Sir Walter Scott (1771-1832)
Portrait Plaque by Thomas Gibson Crawford (New York 1813?-1857 London)
Bronzed electrotype, in original ebonized, turned wood frame
17cm (diameter of frame) 11 cm (diameter of plaque)
Bronze plaque of Sir Walter Scott (1771-1832) bare head profile right, draped in the classical manner with plaid brooch to the left shoulder. Signed beneath the neckline of the bust "CRAWFORD F."
Thomas Crawford was born in Manhattan, New York in around 1813 and in his early youth was apprenticed to a wood carver. In 1832 he went to work for New York's leading firm of monumental masons and decorative marble carvers run by John Frazee and Robert Eberhard Launitz. In the autumn of 1835 he travelled to Rome with a letter of introduction from Launitz to the Danish-born artist Bertel Thorvaldsen (1770-1844), the preeminent neoclassical sculptor at this time. Allthough Crawford only studied for a short while under Thorvaldsen, his work exhibits the strong influence of this master. He soon set up his own studio and international practice, becoming the first American sculptor to settle permanently in Rome (his slightly older contemporaries Hiram Powers (1805-1873) and Horatio Greenough (1805-1852) had both based themselves in Florence).
Crawford was elected to the US National Academy of Design as an Honorary Academician in 1838. He visited America in 1849, winning a commission to create a monument to George Washington for the centre of Richmond, Virginia. His most celebrated works, however, are those which he designed for the U.S. Capitol Building in Washington D.C. These include various sculptures, pediments and the bronze doors for the House and the Senate. His most famous piece is almost certainly his colossal statue 'Armed Freedom' which tops the Capitol's dome. This last work was completed posthumously after Crawford's sudden death from a from a brain tumor in 1857. His remains were interred at Greenwood Cemetery in Brooklyn, in the vault which belonged to the family of his wife, Louisa Cutler Ward (1823-1897). His widow continued to live in Rome where she remarried the American painter Luther Terry (1813-1900) and where she raised her and Thomas Crawford's daugher and son - both of whom went on to become celebrated authors (Mary Crawford Fraser (Mrs. Hugh Fraser) (1851– 1922) and Francis Marion Crawford (1854–1909)).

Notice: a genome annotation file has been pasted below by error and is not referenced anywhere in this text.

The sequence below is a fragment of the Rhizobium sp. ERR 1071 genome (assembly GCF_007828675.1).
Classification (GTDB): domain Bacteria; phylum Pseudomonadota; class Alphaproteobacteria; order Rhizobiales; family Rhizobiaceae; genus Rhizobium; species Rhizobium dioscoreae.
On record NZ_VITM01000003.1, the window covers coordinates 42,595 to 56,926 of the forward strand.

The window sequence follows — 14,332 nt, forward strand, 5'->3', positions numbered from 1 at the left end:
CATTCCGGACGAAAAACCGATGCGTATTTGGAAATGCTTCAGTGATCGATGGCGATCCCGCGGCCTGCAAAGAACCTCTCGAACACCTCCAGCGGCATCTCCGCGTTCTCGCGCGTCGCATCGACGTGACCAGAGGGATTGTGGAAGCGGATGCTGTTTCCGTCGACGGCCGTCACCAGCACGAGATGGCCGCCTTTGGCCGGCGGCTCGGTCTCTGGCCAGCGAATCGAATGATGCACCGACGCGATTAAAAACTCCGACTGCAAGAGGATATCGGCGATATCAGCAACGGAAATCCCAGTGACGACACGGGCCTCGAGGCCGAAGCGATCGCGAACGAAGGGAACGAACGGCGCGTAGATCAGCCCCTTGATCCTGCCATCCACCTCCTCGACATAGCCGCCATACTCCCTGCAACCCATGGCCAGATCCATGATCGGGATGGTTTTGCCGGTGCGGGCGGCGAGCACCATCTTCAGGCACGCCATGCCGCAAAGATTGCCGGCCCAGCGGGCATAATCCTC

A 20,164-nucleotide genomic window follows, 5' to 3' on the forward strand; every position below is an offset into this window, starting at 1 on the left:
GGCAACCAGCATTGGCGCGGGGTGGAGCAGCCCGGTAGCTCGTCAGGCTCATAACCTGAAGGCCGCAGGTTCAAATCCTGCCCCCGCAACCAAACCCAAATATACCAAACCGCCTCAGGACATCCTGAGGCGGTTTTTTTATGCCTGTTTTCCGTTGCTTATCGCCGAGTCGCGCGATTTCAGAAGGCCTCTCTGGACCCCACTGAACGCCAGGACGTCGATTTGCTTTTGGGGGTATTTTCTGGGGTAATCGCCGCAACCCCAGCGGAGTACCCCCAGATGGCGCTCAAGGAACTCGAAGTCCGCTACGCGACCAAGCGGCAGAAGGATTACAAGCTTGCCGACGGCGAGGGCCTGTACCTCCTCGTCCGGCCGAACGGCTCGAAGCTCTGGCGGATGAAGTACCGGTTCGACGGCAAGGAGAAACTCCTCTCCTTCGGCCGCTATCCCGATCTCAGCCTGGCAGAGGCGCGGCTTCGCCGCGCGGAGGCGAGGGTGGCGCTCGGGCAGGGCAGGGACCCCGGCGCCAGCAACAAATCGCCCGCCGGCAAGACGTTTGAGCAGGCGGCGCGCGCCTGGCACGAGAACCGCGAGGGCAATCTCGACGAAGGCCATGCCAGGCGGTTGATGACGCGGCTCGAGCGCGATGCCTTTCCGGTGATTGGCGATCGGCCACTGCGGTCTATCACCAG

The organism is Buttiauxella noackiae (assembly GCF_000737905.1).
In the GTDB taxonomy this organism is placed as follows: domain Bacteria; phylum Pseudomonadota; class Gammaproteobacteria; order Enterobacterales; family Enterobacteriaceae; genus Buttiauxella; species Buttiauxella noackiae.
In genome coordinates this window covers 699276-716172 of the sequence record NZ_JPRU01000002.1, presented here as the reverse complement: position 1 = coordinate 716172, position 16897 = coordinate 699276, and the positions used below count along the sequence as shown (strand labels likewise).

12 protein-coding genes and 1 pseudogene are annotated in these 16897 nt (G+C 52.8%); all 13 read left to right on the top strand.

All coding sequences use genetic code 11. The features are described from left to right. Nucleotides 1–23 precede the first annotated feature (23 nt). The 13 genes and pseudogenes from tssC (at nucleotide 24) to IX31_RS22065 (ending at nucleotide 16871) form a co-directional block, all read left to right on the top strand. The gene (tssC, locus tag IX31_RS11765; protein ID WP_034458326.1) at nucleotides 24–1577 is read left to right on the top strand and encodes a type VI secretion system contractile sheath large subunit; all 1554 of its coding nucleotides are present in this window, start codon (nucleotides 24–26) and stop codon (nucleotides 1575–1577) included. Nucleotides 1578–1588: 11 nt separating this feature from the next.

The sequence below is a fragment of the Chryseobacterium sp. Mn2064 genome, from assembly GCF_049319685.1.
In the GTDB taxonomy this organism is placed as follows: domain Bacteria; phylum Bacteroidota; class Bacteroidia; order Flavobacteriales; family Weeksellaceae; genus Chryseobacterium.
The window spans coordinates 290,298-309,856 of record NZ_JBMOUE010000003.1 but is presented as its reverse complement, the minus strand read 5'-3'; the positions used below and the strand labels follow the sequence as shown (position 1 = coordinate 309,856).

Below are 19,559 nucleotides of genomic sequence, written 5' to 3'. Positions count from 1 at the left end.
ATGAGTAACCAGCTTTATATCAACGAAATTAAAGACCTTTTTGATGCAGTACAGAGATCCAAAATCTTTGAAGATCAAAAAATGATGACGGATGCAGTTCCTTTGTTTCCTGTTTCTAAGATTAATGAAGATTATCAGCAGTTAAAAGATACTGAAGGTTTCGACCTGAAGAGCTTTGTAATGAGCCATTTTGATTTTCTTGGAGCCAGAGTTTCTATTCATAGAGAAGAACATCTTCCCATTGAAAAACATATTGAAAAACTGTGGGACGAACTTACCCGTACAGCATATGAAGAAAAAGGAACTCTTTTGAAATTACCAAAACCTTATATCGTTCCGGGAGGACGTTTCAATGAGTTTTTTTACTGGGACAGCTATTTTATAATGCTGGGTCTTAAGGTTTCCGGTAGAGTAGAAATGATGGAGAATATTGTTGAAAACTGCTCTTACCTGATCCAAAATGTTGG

This plaque by Crawford derives from the bust of Scott by Sir Francis Leggatt Chantrey (1781-1841). The original likeness for which was made by Chantrey in 1820 and 'refreshed' by him in 1828. It would not be an exaggeration to say that Sir Walter Scott's fame in his own day, and for much of the 19th Century, was on a par with that of Shakespeare. His historical novels and poetry were read internationally and brought him huge success, ensuring there was a ready market for his image. Crawford was one of a number of artists who used Chantrey's bust as a prototype for their own medals, plaques and intaglio gems.
Crawford produced two versions of this plaque: one, as here, with an emphasis on the classical nature of the pose; and another with an exaggerated plaid pattern on the drapery. The Scottish National Portrait Gallery holds versions of both1 but they are scarce. Neither is held by the National Portrait Gallery in London.
Gale, Dr. Robert L., "Thomas Crawford, American Sculptor", University of Pittsburgh Press, 1964
1. See Scottish National Portrait Gallery PG 1172 [Given by Sir Hew Hamilton Dalrymple, 1932] for this 'classical' drapery version and PG 1860 [Given by Lady Foster, 1959] for the 'plaid' version.
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